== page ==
I’ve been pondering connections between David Bentley Hart and Nirvana this afternoon. As in, the band, not the state of blissful detachment from desire and suffering. Apparently, psychologists have discovered that our musical tastes begin to take shape as early as age thirteen or fourteen and by the time we’re in our early twenties these tastes are locked into place pretty firmly. One study indicated that “popular songs released when you’re in your early teens are likely to remain quite popular among your age group for the rest of your life” and that many of us stop listening to new music entirely after around age thirty-three. This probably explains why I struggle to appreciate the throbbing, migraine-inducing EDM that drifts up from my son’s corner of the basement. Read more

And Yet, Once More

To be a pastor is to regularly encounter people who find faith difficult. (It’s also to regularly encounter people who you suspect might find faith too easy, but that’s another post). There are all kinds of people in the post-Christian West whose faith kind of hangs by a thread. It retains a bit of nostalgic affection for Christian ethics, perhaps, and it craves the community embodied and offered, however imperfectly, by the church. It might even have an appreciation for mystery and a dim recognition that this life can’t be all there is. But it can often seem like not much more than a kind of half-hearted and undemanding openness to possibility. It’s a long way from deep conviction and bold faith in the great creeds of orthodox Christian faith. All that talk of virgin births and resurrection from the dead and judgment is too much to stomach. And so, faith often coasts along on the fumes of memory and vague longing, coughing and sputtering until it stalls on the side of the road. Read more

Oh Boy, I Hope So!

I’ve mentioned (and quoted) Ben Myers’ fantastic little collection of line-by-line reflections on the Apostles’ Creed a few times over the last little while. I’ve been going through it again this morning as I reflect on the beginning of the season of Lent tomorrow and, ultimately, the staggering hope of Easter coming. There were a few passages I encountered today that I thought were too good and too profoundly hopeful not to share. Read more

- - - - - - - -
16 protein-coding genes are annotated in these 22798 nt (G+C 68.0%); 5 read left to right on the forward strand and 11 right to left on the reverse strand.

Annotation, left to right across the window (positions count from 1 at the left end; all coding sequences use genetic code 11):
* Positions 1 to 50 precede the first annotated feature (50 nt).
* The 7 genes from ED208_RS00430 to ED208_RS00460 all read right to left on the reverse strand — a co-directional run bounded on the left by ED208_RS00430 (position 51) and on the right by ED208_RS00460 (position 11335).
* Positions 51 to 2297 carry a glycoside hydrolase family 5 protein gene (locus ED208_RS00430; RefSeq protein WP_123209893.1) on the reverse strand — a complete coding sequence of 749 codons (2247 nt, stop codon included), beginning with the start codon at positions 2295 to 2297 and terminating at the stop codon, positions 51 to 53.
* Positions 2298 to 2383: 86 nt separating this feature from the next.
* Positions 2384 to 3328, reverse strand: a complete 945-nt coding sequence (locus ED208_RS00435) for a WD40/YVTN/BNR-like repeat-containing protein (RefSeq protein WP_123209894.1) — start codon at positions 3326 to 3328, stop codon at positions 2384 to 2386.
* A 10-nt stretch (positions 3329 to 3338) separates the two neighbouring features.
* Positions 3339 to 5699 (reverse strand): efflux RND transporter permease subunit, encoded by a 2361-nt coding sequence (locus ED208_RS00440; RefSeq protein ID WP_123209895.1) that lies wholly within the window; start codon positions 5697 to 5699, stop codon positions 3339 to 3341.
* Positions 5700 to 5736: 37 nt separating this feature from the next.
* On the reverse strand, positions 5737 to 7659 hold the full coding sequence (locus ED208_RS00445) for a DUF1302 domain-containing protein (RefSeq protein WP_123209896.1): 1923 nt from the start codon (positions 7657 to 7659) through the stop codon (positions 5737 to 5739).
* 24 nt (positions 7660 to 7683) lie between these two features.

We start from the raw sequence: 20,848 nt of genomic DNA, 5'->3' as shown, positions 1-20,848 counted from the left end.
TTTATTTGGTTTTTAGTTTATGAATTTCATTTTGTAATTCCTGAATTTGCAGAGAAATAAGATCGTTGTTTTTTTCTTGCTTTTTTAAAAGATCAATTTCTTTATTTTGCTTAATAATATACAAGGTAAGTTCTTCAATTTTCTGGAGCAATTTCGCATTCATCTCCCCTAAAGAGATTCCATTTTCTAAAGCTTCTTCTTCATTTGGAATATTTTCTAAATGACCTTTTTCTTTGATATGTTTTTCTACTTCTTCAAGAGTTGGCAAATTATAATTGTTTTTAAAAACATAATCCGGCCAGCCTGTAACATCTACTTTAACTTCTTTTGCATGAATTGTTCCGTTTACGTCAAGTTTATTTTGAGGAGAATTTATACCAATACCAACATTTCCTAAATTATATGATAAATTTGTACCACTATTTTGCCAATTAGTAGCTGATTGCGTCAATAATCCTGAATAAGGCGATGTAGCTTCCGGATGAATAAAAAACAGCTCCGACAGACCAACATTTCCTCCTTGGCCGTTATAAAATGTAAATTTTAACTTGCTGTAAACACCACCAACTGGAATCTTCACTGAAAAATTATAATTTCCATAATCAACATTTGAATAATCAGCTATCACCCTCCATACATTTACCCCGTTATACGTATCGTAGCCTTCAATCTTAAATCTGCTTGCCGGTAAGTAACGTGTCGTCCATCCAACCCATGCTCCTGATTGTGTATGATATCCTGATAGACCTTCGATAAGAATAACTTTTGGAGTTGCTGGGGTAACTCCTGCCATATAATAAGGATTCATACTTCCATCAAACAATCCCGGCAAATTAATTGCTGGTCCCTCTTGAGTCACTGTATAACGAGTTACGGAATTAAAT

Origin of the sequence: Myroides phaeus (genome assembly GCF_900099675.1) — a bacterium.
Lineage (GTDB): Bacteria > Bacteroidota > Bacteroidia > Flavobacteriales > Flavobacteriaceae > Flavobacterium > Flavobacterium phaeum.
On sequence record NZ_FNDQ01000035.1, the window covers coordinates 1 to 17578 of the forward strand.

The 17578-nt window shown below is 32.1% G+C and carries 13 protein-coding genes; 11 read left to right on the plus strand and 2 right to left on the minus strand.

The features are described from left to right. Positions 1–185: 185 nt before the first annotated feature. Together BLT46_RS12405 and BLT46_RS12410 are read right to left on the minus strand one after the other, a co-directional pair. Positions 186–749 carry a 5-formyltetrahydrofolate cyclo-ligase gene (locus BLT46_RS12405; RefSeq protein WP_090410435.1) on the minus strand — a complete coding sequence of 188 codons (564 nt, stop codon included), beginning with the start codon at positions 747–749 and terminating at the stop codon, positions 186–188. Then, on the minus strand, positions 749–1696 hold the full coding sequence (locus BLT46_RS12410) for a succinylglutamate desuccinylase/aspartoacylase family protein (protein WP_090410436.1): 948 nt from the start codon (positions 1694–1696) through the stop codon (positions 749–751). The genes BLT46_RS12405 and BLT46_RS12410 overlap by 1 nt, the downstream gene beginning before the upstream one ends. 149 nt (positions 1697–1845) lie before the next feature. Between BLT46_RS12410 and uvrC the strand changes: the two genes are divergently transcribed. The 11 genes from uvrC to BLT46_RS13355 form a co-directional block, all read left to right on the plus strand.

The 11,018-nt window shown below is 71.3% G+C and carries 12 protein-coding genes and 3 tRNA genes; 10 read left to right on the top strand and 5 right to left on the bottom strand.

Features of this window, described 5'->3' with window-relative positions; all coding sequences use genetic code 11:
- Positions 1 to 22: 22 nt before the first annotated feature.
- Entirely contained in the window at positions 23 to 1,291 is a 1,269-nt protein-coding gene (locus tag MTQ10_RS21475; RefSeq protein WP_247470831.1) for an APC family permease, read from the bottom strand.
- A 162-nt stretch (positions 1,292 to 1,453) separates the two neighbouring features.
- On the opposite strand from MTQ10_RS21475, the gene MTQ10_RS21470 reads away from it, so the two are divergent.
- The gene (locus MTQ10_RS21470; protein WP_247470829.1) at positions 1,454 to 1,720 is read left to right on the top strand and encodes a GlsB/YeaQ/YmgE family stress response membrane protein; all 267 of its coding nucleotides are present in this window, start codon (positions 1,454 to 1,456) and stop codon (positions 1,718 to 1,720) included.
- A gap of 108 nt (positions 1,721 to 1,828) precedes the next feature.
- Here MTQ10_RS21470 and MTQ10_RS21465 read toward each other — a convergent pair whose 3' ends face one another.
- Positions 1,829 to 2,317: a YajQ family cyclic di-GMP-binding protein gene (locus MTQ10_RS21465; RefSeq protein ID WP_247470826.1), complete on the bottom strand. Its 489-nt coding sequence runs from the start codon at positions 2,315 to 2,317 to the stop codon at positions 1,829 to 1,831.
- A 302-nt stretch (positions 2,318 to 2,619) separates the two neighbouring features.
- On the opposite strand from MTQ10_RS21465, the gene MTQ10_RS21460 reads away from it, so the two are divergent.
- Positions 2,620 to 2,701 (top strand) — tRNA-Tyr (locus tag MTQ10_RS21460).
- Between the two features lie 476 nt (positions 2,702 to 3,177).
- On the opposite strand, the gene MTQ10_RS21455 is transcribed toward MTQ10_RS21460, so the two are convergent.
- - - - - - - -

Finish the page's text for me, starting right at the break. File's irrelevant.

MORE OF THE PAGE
We Die as Those Being Born

Some further thoughts on death…

At the conference I attended last week, our attention was drawn to an article from a few years back where Thomas Lynch, an undertaker, was interviewed about changing funeral practices in the postmodern West. We are increasingly uncomfortable with actual bodies at funerals—too morbid, too grim a reminder of our own inevitable fate—so we deal with them before the service, often in private ceremonies attended only by close family and friends. That’s if we even have a service. Many don’t anymore, preferring to slip away quietly, not wanting to burden people (financially or existentially) with their death. Others prefer a “celebration of life,” which often amounts to an extended eulogy with only saccharine references to God and the afterlife or none at all. This is how, increasingly, we are choosing to die and to deal with death, both inside and outside of the church. Read more

Rest in Peace

Death has been on my mind a lot lately. Not my own, necessarily, although I do think about that more than I probably ought to. But just death as a phenomenon. Both of my grandmothers have died in the last six months. Several people in my orbit could well be approaching this threshold. I just returned from a pastors conference about death, funerals and the Christian hope. Death has been a hard thing to avoid lately. Read more

Wednesday Miscellany

Just sweeping out the corners and gathering up a few scraps of my reading and reflecting over the past little while…